NTFS (Windows NT File System)
- Natively read/write NTFS on Windows. - Read-only NTFS on Mac OS X
- Native NTFS support can be enabled in Snow Leopard and above but has proven instable.
- Maximum file size: 16 TB
- Maximum volume size: 256TB

HFS+ (Hierarchical File System, aka Mac OS Extended)
- Natively read/write HFS+ on Mac OS X
- Required for Time Machine
- Maximum file size: 8EiB
- Maximum volume size: 8EiB

So if we observe, FAT32(though I personally stopped using since the year 2006 or 2007! >_<), is the best option for cross-platform users. Though I recommend use of exFAT instead(the option is readily available in Windows 7 atleast). HFS+ seems to be the best! MAN JUST SEE THE FILE AND VOLUME SIZE IT SUPPORTS!! DAMN AWESOME!!! :D But alas! :/ it is supported only by the MacOSX. Anyways, we have some utilities available to get it read/write ready on the Windows too, but well, something that is meant for something else, you cannot be 100% relying on them :/ Though there are both open-source and commercial software available for this, I would recommend a commercial one, since it is more reliable. Example - HFSExplorer(open source), and MacDrive(Commercial Software). Similarly, NTFS is one of the most amazing, but well, won;t work on Mac :/ Though just like for HFS+ on Windows, we have software to run NTFS on Mac too, but as I said for HFS+ also, you cannot rely 100% on them.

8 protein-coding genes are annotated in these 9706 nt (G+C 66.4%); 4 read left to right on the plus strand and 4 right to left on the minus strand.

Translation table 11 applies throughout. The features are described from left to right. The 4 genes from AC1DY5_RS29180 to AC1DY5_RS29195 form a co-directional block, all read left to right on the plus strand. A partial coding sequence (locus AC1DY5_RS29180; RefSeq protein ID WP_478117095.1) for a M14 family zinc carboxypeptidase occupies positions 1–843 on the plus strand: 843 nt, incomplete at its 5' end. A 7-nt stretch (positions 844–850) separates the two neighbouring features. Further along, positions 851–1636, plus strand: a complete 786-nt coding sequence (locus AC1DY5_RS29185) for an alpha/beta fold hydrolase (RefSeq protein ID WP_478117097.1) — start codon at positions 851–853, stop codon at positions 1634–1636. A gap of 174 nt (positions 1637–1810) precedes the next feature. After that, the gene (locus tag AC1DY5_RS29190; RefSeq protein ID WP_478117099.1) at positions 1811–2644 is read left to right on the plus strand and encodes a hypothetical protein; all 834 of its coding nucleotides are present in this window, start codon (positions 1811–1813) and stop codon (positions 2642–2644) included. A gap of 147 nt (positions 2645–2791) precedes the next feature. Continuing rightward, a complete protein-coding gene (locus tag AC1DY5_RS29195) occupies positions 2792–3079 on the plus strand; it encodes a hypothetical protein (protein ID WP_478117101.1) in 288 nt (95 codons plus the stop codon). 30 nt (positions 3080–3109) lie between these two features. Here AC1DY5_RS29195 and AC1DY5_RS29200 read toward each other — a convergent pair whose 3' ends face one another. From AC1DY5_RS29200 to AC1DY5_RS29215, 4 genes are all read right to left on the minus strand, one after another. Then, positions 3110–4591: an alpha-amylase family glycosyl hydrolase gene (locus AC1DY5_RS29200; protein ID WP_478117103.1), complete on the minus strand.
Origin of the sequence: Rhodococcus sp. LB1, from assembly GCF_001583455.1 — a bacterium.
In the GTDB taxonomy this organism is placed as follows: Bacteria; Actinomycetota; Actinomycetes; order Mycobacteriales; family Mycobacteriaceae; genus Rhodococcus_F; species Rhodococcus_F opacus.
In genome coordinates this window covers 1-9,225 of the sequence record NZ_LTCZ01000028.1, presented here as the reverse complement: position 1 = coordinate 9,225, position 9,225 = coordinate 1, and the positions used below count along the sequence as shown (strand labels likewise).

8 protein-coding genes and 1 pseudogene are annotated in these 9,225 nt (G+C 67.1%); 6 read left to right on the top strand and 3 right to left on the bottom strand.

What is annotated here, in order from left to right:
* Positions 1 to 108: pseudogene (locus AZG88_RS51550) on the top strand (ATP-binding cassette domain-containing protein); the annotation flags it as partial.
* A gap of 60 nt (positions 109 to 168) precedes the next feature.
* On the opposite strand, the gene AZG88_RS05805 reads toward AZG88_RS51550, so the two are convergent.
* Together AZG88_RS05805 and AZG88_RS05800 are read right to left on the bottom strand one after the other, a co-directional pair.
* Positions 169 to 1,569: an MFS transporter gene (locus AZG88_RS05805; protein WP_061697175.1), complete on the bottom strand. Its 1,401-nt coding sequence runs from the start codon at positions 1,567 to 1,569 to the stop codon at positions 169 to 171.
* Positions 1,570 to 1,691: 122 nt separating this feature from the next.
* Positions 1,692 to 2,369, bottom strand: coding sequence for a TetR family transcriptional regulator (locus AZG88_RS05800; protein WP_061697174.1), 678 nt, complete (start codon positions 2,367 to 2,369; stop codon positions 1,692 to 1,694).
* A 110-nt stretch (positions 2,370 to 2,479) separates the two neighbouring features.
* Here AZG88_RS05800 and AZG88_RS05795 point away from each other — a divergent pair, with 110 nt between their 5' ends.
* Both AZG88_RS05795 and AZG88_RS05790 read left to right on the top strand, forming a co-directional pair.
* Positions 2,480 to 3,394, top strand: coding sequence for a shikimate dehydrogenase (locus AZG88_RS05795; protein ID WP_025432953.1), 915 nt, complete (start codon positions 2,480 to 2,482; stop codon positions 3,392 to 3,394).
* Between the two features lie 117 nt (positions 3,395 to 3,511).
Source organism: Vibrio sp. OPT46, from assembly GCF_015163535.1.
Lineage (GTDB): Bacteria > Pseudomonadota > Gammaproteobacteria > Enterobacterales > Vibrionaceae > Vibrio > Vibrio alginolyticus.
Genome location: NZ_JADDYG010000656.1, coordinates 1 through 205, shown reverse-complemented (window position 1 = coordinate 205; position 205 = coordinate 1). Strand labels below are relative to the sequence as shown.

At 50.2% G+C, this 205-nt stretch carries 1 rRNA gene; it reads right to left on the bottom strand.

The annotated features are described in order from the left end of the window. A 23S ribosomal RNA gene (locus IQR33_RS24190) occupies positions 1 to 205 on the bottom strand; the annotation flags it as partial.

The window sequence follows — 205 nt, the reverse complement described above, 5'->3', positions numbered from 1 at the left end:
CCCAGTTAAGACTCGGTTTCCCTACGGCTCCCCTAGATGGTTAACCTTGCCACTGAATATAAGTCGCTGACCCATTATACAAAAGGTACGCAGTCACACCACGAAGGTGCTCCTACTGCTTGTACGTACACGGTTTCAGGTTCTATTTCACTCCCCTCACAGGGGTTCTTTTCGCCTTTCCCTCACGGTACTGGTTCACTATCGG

Isn't FAT32 the obvious solution?

According to the list above, formatting your hard drive to FAT32 so that you can read and write on either OS seems like the obvious solution. The video and directions below will guide you through the process, but before you format your HD to FAT32, beware of these drawbacks:
  • FAT32 offers no security, unlike NTFS, which allows you to set permissions. If your HD gets into the wrong hands, that person will be able to access your data.
  • The max size for any given file stored on a FAT32-formatted HD is 4GB. So, for example, if you want to store a 9GB movie, it will be impossible.
  • In general, FAT32 drives are more susceptible to disk errors.
  • It's not a huge issue, but FAT32 is less efficient at storing files. Its large cluster sizes waste disk space, unlike the other HD storage formats.